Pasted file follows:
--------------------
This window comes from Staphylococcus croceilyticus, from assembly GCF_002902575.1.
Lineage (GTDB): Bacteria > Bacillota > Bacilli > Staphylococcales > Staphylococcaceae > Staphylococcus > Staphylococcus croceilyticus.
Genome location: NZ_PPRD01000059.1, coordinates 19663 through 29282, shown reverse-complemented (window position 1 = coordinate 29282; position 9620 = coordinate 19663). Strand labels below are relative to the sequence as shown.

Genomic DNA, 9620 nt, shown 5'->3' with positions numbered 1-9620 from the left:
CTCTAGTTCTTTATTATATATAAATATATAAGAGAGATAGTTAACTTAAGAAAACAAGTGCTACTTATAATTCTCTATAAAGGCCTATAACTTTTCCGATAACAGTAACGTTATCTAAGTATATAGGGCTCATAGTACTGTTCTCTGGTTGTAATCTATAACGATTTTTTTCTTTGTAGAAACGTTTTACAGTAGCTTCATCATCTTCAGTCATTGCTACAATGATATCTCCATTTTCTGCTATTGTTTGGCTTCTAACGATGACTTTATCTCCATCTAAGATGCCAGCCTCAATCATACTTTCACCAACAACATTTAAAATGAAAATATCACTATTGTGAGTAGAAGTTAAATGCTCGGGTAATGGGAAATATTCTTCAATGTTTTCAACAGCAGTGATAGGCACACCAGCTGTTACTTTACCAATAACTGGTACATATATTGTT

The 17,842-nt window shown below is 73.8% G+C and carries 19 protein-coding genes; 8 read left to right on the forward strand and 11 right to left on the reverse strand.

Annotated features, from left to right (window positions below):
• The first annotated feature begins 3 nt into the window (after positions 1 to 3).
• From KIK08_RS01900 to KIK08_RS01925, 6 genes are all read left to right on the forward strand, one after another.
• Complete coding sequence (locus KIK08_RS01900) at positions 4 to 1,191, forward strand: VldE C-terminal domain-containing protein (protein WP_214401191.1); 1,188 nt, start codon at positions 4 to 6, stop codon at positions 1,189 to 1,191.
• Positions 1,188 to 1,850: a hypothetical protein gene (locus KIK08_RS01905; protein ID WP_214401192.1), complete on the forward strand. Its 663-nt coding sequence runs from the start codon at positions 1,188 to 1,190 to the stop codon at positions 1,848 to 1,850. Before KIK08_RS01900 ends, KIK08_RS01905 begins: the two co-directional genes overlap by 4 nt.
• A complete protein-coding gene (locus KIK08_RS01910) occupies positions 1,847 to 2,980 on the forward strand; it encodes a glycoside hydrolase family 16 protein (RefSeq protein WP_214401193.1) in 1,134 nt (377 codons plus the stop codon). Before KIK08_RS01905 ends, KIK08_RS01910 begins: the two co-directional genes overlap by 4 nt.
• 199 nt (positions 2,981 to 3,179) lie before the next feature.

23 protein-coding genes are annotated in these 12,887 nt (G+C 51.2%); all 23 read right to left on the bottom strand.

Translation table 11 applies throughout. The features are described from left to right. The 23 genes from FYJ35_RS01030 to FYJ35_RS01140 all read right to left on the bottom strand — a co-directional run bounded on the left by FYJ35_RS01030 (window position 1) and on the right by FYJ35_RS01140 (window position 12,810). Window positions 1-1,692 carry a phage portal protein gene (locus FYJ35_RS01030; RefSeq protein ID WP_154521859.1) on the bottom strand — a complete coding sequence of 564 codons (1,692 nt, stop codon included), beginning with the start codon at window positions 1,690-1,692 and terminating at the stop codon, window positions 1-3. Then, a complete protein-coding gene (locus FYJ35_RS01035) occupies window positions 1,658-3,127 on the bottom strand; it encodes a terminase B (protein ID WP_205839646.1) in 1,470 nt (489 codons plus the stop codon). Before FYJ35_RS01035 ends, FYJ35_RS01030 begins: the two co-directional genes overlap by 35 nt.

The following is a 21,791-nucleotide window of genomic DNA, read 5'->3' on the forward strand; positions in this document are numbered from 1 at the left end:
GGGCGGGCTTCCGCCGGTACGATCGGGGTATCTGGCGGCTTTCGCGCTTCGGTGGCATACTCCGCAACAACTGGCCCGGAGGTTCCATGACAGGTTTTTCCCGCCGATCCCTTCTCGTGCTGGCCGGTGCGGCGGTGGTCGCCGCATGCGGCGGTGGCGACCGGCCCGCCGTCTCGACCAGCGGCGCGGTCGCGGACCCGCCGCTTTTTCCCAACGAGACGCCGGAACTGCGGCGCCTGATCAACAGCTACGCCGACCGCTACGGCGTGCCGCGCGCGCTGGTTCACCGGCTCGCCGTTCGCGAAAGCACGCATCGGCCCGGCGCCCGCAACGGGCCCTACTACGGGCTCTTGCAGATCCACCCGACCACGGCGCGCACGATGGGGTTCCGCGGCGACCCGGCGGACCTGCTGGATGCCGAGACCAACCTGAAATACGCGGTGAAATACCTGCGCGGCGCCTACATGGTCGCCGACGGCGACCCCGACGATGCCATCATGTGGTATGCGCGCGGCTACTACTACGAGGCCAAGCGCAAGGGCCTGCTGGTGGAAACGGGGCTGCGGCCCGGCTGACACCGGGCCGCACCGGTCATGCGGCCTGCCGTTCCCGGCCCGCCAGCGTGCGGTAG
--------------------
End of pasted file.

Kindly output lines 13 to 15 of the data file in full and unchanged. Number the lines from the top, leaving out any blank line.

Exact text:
• 199 nt (positions 2,981 to 3,179) lie before the next feature.

23 protein-coding genes are annotated in these 12,887 nt (G+C 51.2%); all 23 read right to left on the bottom strand.

Translation table 11 applies throughout. The features are described from left to right. The 23 genes from FYJ35_RS01030 to FYJ35_RS01140 all read right to left on the bottom strand — a co-directional run bounded on the left by FYJ35_RS01030 (window position 1) and on the right by FYJ35_RS01140 (window position 12,810). Window positions 1-1,692 carry a phage portal protein gene (locus FYJ35_RS01030; RefSeq protein ID WP_154521859.1) on the bottom strand — a complete coding sequence of 564 codons (1,692 nt, stop codon included), beginning with the start codon at window positions 1,690-1,692 and terminating at the stop codon, window positions 1-3. Then, a complete protein-coding gene (locus FYJ35_RS01035) occupies window positions 1,658-3,127 on the bottom strand; it encodes a terminase B (protein ID WP_205839646.1) in 1,470 nt (489 codons plus the stop codon). Before FYJ35_RS01035 ends, FYJ35_RS01030 begins: the two co-directional genes overlap by 35 nt.